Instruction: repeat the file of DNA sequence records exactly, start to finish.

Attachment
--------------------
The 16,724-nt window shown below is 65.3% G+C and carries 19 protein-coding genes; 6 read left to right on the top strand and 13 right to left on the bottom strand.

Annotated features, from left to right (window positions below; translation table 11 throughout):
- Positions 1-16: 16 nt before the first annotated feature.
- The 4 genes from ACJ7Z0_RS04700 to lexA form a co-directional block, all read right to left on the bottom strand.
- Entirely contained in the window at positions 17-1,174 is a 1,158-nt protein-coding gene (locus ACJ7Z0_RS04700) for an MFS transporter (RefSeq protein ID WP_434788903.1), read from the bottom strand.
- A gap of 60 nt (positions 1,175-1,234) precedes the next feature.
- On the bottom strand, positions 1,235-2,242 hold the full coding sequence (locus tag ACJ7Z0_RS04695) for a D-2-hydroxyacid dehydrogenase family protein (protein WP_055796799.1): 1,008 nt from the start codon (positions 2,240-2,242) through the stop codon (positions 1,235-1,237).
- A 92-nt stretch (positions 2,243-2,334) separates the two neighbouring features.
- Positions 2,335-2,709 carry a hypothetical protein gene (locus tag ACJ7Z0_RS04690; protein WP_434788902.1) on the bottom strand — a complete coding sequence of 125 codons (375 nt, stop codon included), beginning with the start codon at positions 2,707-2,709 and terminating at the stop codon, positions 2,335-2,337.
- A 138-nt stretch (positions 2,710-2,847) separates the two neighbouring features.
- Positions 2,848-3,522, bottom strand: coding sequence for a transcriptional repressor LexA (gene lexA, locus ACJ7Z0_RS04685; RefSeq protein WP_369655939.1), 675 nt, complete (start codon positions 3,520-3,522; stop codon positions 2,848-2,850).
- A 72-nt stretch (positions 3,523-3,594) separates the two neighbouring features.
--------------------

The 16,724-nt window shown below is 65.3% G+C and carries 19 protein-coding genes; 6 read left to right on the top strand and 13 right to left on the bottom strand.

Annotated features, from left to right (window positions below; translation table 11 throughout):
- Positions 1-16: 16 nt before the first annotated feature.
- The 4 genes from ACJ7Z0_RS04700 to lexA form a co-directional block, all read right to left on the bottom strand.
- Entirely contained in the window at positions 17-1,174 is a 1,158-nt protein-coding gene (locus ACJ7Z0_RS04700) for an MFS transporter (RefSeq protein ID WP_434788903.1), read from the bottom strand.
- A gap of 60 nt (positions 1,175-1,234) precedes the next feature.
- On the bottom strand, positions 1,235-2,242 hold the full coding sequence (locus tag ACJ7Z0_RS04695) for a D-2-hydroxyacid dehydrogenase family protein (protein WP_055796799.1): 1,008 nt from the start codon (positions 2,240-2,242) through the stop codon (positions 1,235-1,237).
- A 92-nt stretch (positions 2,243-2,334) separates the two neighbouring features.
- Positions 2,335-2,709 carry a hypothetical protein gene (locus tag ACJ7Z0_RS04690; protein WP_434788902.1) on the bottom strand — a complete coding sequence of 125 codons (375 nt, stop codon included), beginning with the start codon at positions 2,707-2,709 and terminating at the stop codon, positions 2,335-2,337.
- A 138-nt stretch (positions 2,710-2,847) separates the two neighbouring features.
- Positions 2,848-3,522, bottom strand: coding sequence for a transcriptional repressor LexA (gene lexA, locus ACJ7Z0_RS04685; RefSeq protein WP_369655939.1), 675 nt, complete (start codon positions 3,520-3,522; stop codon positions 2,848-2,850).
- A 72-nt stretch (positions 3,523-3,594) separates the two neighbouring features.